I originally planned to write about the selection of yoga mats first, because two days ago, I just bought a yoga mat and found that there were various materials, shapes, and thicknesses to choose from. It was really confusing.
However, just the day before yesterday, I came across an article by a fitness blogger, roughly meaning:
Some readers believe that as a professional fitness enthusiast, his figure has "become a fleshy middle-aged visual sensation", without the visual beauty of abdominal muscles and wide shoulders and thin waist.

This fitness blogger refuted the fitness standards aimed at "pursuing abdominal muscles and wide shoulders and slim waist" through an article.
I personally agree with the viewpoint of this fitness blogger, which is also the purpose of fitness that I discussed in the first article: some people pursue muscle lines; Some people pursue a strong physique; Some people just want to be healthier.
In short, everyone has different fitness goals, and pursuing muscle lines is not the only criterion for measuring fitness results.
As long as you exercise and eat regularly, I believe that your figure will be a gift for self-discipline.

Influenced by this fitness blogger, I also plan to talk about healthy eating first, and the next article will discuss the selection of yoga mats.
Including Keep, many sports and fitness or dietary control apps now provide functions such as diet recording, diet planning, calorie conversion, etc. Many people who have just started weight loss and fitness are indeed using these functions to record their daily diet.
My personal suggestion is for beginners who have just started exercising and fitness, especially those who aim to lose weight. In the early stages, they should record their diet, that is, what they ate for each meal. These third-party tools will automatically help you list the calories corresponding to the food.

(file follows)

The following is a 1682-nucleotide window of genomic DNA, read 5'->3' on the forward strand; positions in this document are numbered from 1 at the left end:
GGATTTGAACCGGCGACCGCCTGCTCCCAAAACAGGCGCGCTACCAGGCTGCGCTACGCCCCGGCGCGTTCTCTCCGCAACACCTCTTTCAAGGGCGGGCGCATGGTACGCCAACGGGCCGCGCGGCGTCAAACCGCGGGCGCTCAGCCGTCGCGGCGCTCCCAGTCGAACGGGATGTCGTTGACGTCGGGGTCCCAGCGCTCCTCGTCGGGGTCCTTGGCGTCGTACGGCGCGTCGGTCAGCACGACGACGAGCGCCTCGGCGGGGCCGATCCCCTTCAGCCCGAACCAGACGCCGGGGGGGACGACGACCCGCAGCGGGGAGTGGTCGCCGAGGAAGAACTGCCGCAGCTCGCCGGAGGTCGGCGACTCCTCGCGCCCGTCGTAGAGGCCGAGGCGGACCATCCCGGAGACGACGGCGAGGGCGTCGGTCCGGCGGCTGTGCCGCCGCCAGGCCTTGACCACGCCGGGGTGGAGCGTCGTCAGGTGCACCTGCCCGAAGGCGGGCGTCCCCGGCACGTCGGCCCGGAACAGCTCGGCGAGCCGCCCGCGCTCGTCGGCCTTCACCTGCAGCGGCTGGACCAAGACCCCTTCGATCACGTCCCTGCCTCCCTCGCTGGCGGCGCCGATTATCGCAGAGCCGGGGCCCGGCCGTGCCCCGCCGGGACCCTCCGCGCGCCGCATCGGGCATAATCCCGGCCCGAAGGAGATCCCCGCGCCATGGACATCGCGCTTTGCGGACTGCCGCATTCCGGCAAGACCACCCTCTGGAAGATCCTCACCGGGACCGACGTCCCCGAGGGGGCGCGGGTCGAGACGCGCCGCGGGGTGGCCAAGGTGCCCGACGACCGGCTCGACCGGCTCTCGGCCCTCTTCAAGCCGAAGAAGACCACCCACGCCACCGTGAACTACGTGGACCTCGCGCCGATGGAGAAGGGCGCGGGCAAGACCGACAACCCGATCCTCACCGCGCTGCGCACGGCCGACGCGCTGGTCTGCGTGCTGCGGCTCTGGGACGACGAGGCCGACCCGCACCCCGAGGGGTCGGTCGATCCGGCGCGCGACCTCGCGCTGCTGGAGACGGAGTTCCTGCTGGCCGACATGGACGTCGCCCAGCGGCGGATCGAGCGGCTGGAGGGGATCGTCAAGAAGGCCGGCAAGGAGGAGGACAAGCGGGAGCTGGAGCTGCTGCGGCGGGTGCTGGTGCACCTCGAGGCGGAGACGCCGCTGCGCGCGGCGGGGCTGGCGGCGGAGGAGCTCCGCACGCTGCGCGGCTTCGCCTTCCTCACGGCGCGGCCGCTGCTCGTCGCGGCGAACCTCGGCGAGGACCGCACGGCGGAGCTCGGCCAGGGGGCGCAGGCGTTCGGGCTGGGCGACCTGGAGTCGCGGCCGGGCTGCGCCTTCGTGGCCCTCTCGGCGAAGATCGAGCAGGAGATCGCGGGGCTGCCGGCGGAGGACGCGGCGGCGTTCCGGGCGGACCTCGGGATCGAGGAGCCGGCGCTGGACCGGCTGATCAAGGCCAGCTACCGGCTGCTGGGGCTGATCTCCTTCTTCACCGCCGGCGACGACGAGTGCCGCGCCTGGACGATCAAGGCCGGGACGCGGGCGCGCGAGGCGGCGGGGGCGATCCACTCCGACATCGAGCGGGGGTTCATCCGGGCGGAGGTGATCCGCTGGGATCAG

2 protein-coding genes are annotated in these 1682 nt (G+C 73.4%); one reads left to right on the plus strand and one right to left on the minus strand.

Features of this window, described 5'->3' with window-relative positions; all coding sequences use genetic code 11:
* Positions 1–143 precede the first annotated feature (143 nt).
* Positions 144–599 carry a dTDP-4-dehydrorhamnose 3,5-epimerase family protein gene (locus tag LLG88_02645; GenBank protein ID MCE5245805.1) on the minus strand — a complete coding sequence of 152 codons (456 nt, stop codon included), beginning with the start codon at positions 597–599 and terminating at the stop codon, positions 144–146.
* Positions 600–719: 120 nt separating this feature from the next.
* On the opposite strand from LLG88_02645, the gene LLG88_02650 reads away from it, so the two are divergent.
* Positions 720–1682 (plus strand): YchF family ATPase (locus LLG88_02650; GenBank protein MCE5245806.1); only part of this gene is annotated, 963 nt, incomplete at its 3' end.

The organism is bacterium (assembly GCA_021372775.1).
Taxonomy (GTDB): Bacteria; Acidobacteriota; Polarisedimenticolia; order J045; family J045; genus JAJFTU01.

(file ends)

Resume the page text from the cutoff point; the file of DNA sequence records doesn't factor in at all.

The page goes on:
But the problem is that you need to understand that the purpose of recording your diet is not to make you exclaim every day, "Why did you eat so much?", but to understand "What kind of exercise do you need to do?" and "How long do you exercise?" in order to offset and consume all the calories from today's diet.
I initially recorded my diet through an app equipped with a body fat scale, but now I can also record it through apps like Keep. If I use the Keep app for exercise, I can also see the calories that each exercise plan can burn.

However, for those who have already achieved certain fitness results, I think it is possible to stop recording their diet. However, when facing some fried or high-fat foods, it is important to remind oneself to eat more after this meal and exercise more.
For a longer period of time, for example, my current diet is not deliberately controlled.
In terms of dietary types, I have basically bid farewell to pork and related processed foods. Fortunately, my parents also rarely eat pork now, so it is not too difficult to control it, but I have not completely bid farewell. I may eat it twice or three times a year, but I will not eat more.
From a nutritional perspective, pork is a high fat, low protein food;
Occasionally, I also eat fast food. Unless there are special circumstances, I would prioritize McDonald's or Burger King, and then choose baked goods to avoid fried ones.
In terms of dietary portion size, as long as you adhere to quantitative exercise in the early stages, you will definitely be able to control your diet well, because you will find that if you eat too much or difficult to digest food, you may feel full when you need to exercise, but if you don't eat or eat too little, you may not have the strength to exercise at all. That is why many people advocate for a "80% full" diet.
In short, when you form habits, there is indeed no need to deliberately control your diet.